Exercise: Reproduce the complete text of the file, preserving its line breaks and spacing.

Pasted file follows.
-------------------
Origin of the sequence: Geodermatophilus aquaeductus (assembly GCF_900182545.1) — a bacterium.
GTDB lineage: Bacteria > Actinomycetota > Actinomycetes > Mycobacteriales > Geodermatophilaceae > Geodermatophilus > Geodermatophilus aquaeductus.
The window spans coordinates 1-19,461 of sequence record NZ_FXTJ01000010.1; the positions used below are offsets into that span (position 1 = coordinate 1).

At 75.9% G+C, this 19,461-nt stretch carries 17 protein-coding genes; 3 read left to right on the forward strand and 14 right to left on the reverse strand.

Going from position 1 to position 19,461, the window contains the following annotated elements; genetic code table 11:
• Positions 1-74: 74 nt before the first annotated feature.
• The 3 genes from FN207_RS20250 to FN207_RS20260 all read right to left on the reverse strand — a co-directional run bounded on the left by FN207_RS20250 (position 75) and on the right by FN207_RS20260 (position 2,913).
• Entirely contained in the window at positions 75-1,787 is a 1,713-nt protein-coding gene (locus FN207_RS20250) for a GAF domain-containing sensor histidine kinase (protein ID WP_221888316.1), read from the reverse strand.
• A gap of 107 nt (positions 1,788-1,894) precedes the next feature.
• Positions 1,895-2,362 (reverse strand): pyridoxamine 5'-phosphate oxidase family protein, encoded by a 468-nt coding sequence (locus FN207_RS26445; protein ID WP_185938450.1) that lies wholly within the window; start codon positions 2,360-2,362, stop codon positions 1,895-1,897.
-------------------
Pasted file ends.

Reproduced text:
Origin of the sequence: Geodermatophilus aquaeductus (assembly GCF_900182545.1) — a bacterium.
GTDB lineage: Bacteria > Actinomycetota > Actinomycetes > Mycobacteriales > Geodermatophilaceae > Geodermatophilus > Geodermatophilus aquaeductus.
The window spans coordinates 1-19,461 of sequence record NZ_FXTJ01000010.1; the positions used below are offsets into that span (position 1 = coordinate 1).

At 75.9% G+C, this 19,461-nt stretch carries 17 protein-coding genes; 3 read left to right on the forward strand and 14 right to left on the reverse strand.

Going from position 1 to position 19,461, the window contains the following annotated elements; genetic code table 11:
• Positions 1-74: 74 nt before the first annotated feature.
• The 3 genes from FN207_RS20250 to FN207_RS20260 all read right to left on the reverse strand — a co-directional run bounded on the left by FN207_RS20250 (position 75) and on the right by FN207_RS20260 (position 2,913).
• Entirely contained in the window at positions 75-1,787 is a 1,713-nt protein-coding gene (locus FN207_RS20250) for a GAF domain-containing sensor histidine kinase (protein ID WP_221888316.1), read from the reverse strand.
• A gap of 107 nt (positions 1,788-1,894) precedes the next feature.
• Positions 1,895-2,362 (reverse strand): pyridoxamine 5'-phosphate oxidase family protein, encoded by a 468-nt coding sequence (locus FN207_RS26445; protein ID WP_185938450.1) that lies wholly within the window; start codon positions 2,360-2,362, stop codon positions 1,895-1,897.